Car-free adventures in theCroydon countrysideGreater London
One minute you’re standing in the shadow of London's sky-scraping Shard, the UK's tallest building; half an hour later you’re striding over chalk downland with the wind in your hair. There are surprisingly beautiful landscapes around the South London town of Croydon, with direct trains from London Bridge or Victoria. It may not have a great reputation (comedian Sue Perkins grew up in 1970s Croydon and calls it “less of a place, more of a punchline”), but you can find beautiful walking country nearby. These itineraries all start from East Croydon railway station (the markets are not far away if you want to pick up a picnic), but, of course, you can also head to each one straight from Central London if you prefer...
1. Walk London’s “Happy Valley”
From Coulsdon South station (ten minutes south of Croydon on a train towards Horsham and Tonbridge), you can be up on the chalky downs in no time, with stunning views on all sides and wild flowers in the grass. A beautiful 3-mile walk, over hills and through woods, brings you to the Fox Inn and a bus back to Croydon.
- Simply follow signs for the London LOOP long distance path left out of the station onto Reddown Road, turn right and right again to find a wooden gate onto Farthing Downs
- Walk straight uphill, enjoying views on all sides.
- Turn left at the car park (loos here!) and right at a sign saying Downland Circular Walk. Follow a stony track down through trees into Happy Valley, a site of special scientific interest, with carpets of cowslips in spring.
- Head diagonally left into valley bottom and keep going in same direction uphill into trees at the top, signed Coulsdon Common. Follow the path, past playing fields, onto a tarmac lane where you’ll find the Fox Inn.
- Bus 466 runs frequently from a stop on the road nearby to East Croydon station.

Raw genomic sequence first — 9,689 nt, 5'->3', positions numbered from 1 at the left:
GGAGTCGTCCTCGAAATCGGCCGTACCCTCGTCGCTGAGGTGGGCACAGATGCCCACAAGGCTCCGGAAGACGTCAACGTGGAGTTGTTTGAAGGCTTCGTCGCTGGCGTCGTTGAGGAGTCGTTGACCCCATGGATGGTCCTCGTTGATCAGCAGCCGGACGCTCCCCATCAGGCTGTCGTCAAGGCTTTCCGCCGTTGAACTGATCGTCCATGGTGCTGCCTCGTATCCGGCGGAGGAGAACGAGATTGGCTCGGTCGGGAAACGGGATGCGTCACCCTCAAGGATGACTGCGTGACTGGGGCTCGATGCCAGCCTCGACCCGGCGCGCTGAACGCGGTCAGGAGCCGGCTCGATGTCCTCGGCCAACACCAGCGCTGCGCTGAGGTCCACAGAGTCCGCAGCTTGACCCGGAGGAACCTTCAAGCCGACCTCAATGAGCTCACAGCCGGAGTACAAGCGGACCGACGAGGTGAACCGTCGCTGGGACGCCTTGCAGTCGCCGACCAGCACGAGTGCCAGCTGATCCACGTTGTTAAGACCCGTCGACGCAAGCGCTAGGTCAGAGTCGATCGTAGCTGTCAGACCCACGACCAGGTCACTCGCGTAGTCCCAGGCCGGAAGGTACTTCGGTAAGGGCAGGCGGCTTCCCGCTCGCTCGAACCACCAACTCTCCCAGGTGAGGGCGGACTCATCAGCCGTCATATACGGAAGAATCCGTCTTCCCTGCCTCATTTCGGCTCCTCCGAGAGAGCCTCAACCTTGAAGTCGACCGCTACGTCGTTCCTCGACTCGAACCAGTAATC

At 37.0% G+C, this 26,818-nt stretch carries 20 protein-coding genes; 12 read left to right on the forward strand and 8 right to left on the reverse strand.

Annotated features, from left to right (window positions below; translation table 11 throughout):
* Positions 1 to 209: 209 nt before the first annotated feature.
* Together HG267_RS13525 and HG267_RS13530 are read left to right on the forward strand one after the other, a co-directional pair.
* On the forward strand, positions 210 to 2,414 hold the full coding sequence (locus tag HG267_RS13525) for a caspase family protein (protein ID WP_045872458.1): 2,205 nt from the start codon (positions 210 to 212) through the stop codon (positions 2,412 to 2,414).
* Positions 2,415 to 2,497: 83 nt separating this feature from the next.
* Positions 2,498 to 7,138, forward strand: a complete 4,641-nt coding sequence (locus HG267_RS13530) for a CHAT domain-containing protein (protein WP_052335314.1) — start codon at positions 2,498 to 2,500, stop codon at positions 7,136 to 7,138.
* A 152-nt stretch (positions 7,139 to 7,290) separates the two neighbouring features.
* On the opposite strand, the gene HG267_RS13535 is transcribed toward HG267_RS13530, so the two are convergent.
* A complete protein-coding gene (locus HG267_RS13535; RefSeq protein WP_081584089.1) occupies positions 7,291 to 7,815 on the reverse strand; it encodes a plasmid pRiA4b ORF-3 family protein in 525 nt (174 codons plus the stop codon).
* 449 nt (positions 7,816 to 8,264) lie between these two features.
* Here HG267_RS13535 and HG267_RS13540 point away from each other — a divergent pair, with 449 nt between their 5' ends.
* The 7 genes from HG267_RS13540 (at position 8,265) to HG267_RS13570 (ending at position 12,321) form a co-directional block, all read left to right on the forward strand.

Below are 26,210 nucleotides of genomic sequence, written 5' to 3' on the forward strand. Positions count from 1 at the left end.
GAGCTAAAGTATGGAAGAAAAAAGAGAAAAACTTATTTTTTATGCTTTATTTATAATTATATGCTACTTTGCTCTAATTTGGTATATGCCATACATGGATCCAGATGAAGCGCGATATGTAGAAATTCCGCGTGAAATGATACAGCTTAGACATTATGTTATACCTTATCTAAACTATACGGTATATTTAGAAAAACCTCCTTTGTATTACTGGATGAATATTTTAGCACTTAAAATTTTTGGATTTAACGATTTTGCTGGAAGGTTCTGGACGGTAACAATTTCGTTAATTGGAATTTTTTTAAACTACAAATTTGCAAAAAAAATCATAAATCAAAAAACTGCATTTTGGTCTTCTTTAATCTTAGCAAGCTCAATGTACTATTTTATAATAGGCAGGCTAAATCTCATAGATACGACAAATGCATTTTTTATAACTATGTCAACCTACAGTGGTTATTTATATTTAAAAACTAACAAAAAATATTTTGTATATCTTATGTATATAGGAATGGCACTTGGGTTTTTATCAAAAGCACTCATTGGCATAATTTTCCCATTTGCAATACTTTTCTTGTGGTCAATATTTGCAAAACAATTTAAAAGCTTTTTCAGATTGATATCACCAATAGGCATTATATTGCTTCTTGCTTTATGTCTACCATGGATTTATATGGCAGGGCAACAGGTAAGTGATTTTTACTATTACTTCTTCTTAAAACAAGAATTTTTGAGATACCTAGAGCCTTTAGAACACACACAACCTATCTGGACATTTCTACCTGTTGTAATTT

- For a longer walk (about seven miles altogether), continue to follow the London LOOP, passing close to Kenley Aerodrome (one three main airfields responsible for defending London during the Battle of Britain – now home to a gliding club).
- Climbing, eventually, onto Riddlesdown Road, another lovely path high on the downs, keep straight (ignoring the LOOP, which turns right). After a mile, follow the path left downhill to reach Kenley Station.
2. Take the tram to Morden Hall Park
Rushing mill steams, leafy branches, a rose garden, and an ornate Victorian bridge over the River Wandle… It may not sound like most people’s idea of Morden, south end of London’s Northern line tube. Morden Hall Park is an urban oasis, complete with 18th-century statues of Neptune and Venus on a wooded island and – best of all – a choice of cafes.
- The Croydon Tramlink runs frequently from outside East Croydon railway station and stops outside the park on its way to Wimbledon.
- Lookout of the window for views of the historic Whitgift almshouses in Croydon, Wandle Park and Mitcham Common.
- Get off at Phipps Bridge and wander right through Morden Hall Park, across the river, to find the cafés. The Potting Shed even serves veg from the neighbouring kitchen garden.
- On the way, you’ll pass the one of the old Wandle snuff mills, with a water wheel and millstones. They used to grind up dry tobacco leaves to make snuff – a quick nineteenth-century path to a sneezy nicotine rush.